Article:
I wish I would have prepared for the unkind comments we faced. Learn and practice what you will say and do when you or your child receives harsh questions and comments about foster care or their story. At some point, this will happen, and you should have a set response ready so that you don’t fumble in the midst of the shock and hurt of ignorant questions. Then, pray for your community. Pray that those who respond in ignorance will become aware and practice kindness.
7. Connect yourself to people with different backgrounds and ethnicities than your own and learn humbly.
I wish I would have educated myself more on the feelings, perspectives, and different cultural aspects of parents raising kids of a different race. There are multicultural Facebook pages, blogs, and other ways to educate yourself. This will also help you prepare for the day when someone tells you that you are doing it wrong (like that woman did in the middle of the grocery store as she was rubbing my foster child’s hair). I later found out our agency has a class about this, so I’d recommend reaching out to your agency to see.
8. Learn the lingo. Get a notebook, write down what you don’t know, and ask.
I wish I would have had a document that says what kinds of meetings you can expect and what they are for, like monthly caseworker visits, sibling visits, ACRs, Adjudication, Disposition, etc. What does all of that mean? Start keeping a list now.
9. Check out what resources are already available in your community.
I wish I would have learned more about my community resources before a child was placed with me. I had no information on early intervention and how to advocate for those services. Now I know what organizations offer developmental testing and services.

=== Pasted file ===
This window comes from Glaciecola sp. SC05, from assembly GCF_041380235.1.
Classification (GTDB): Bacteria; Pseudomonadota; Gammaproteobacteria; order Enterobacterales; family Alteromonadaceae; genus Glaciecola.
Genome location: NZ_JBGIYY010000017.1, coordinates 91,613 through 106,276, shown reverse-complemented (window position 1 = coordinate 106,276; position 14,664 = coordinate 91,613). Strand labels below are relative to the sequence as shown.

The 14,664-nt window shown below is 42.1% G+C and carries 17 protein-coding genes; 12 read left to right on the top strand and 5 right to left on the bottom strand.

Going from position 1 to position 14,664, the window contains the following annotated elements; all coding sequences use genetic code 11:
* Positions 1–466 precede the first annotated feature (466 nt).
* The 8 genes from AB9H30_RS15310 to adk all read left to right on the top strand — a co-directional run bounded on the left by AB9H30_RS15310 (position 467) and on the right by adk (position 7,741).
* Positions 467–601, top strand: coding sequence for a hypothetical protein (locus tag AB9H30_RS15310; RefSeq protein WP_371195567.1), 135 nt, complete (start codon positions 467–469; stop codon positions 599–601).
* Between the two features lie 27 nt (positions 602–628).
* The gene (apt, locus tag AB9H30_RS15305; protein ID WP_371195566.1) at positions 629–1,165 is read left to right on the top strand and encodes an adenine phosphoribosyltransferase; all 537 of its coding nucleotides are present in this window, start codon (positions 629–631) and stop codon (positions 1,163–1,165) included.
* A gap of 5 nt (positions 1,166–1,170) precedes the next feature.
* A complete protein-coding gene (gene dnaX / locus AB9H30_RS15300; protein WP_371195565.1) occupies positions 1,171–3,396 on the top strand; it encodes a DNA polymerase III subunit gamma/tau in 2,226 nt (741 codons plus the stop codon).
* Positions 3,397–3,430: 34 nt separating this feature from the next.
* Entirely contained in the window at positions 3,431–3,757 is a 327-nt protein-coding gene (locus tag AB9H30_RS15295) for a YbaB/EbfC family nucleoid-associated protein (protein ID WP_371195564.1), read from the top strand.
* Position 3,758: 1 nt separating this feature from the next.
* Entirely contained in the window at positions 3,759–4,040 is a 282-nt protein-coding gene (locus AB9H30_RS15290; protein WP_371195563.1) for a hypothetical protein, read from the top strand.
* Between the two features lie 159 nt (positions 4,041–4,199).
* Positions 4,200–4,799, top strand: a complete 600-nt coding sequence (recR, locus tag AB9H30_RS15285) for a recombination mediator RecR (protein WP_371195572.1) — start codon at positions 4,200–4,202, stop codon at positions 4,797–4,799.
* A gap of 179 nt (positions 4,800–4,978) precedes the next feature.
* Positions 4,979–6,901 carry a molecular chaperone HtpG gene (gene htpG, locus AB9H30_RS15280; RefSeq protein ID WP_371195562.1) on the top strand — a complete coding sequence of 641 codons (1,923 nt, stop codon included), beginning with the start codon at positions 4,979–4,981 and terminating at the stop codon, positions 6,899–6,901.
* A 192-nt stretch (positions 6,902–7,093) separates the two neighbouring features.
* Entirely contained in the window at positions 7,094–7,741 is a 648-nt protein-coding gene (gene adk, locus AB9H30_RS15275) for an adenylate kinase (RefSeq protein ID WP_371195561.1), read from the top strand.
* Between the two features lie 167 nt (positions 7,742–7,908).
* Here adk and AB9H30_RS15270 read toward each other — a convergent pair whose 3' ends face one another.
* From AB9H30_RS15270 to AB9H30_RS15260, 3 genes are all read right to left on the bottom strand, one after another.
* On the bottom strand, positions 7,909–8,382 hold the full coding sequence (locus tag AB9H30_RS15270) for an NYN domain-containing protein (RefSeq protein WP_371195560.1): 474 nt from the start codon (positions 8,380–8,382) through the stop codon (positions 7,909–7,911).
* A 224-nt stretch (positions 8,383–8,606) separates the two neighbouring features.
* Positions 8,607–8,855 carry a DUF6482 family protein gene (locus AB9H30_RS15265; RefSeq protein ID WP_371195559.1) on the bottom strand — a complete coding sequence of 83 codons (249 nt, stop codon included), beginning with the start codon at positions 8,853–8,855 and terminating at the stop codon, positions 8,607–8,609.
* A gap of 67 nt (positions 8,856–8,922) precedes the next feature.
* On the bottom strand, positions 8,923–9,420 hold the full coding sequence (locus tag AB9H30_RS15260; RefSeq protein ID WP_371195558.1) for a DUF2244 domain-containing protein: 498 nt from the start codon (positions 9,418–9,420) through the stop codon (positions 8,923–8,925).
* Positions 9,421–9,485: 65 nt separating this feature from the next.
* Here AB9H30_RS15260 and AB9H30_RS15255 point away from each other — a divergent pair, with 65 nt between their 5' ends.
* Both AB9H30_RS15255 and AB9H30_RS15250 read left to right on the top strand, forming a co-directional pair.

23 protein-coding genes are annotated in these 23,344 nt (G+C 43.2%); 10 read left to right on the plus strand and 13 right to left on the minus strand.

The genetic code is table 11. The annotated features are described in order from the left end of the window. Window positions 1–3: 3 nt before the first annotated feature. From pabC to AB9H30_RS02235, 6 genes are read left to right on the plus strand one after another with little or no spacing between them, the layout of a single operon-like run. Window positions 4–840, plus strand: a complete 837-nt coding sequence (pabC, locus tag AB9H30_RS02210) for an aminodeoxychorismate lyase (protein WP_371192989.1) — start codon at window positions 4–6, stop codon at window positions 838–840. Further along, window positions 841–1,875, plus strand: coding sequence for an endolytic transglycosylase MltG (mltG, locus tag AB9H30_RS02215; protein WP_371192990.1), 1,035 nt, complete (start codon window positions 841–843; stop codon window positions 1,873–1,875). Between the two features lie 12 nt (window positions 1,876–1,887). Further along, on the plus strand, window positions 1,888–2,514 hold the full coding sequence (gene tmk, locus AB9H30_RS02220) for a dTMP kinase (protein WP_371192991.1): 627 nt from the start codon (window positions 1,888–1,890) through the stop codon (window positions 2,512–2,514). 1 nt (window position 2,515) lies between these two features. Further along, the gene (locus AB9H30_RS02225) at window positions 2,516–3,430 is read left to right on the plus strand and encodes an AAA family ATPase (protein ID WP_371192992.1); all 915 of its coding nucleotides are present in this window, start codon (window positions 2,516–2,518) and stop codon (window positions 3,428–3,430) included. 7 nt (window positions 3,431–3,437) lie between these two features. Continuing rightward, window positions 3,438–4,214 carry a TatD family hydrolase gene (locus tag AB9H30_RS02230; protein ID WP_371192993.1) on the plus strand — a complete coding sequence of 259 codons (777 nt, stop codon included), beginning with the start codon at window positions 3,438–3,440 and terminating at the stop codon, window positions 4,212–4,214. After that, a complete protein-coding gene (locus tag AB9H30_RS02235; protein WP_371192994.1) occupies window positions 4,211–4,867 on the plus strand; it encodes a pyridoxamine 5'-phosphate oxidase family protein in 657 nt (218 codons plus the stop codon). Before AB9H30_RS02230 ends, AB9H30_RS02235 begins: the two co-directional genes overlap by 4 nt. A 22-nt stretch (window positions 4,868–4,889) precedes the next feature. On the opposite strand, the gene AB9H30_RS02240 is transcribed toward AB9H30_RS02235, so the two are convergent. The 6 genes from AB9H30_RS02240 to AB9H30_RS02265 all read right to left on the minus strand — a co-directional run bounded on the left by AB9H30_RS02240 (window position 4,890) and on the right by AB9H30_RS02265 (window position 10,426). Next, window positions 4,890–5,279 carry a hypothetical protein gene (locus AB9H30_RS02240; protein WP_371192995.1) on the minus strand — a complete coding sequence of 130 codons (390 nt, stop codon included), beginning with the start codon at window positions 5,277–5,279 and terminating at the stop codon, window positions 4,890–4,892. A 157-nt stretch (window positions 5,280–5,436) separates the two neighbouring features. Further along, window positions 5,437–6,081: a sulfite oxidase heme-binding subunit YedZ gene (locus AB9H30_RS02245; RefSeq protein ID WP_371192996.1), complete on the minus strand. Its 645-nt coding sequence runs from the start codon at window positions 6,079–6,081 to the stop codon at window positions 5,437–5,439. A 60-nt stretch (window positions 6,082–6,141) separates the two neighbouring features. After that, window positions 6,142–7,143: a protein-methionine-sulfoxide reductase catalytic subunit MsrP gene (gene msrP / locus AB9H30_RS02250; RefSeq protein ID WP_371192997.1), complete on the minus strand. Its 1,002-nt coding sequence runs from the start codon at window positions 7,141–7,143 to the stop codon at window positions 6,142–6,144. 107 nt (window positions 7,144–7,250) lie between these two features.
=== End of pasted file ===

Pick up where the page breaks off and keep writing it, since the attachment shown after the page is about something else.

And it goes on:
10. Be intentional to check-in with your forever kids through each step in the process.
I wish I would have had a better plan for my forever kids who are walking through this journey with us. Design family boundaries, rules, and systems now so that when a new child and all they bring with them flood your home, you have a plan where everyone in your home is seen and heard.
11. Find great resources to bring you encouragement in your journey!
I wish I would have known about The Forgotten Podcast before I started my foster care journey. The podcast, blog, and other resources from The Forgotten Initiative have helped educate me and keep me encouraged. Seek out things that fill your cup and encourage you as The Forgotten Podcast will. The reality is we can never fully be prepared for what to expect in this journey, but connect yourself to resources and people who can continue to guide you along the way. You are not alone.
Want to read more from Foster Parents?
Check out: What I Wish I Knew Before Getting Into Foster Care
Shannon is a wife and busy mother of four with a passion for serving and helping others. After experiencing the foster care system as a foster mom, her eyes were opened to the needs of the foster care community. She is excited to serve with the TFI National team in an administrative support role, as well as continue to support her local foster care community in the volunteer TFI Advocate role with her husband, Aaron.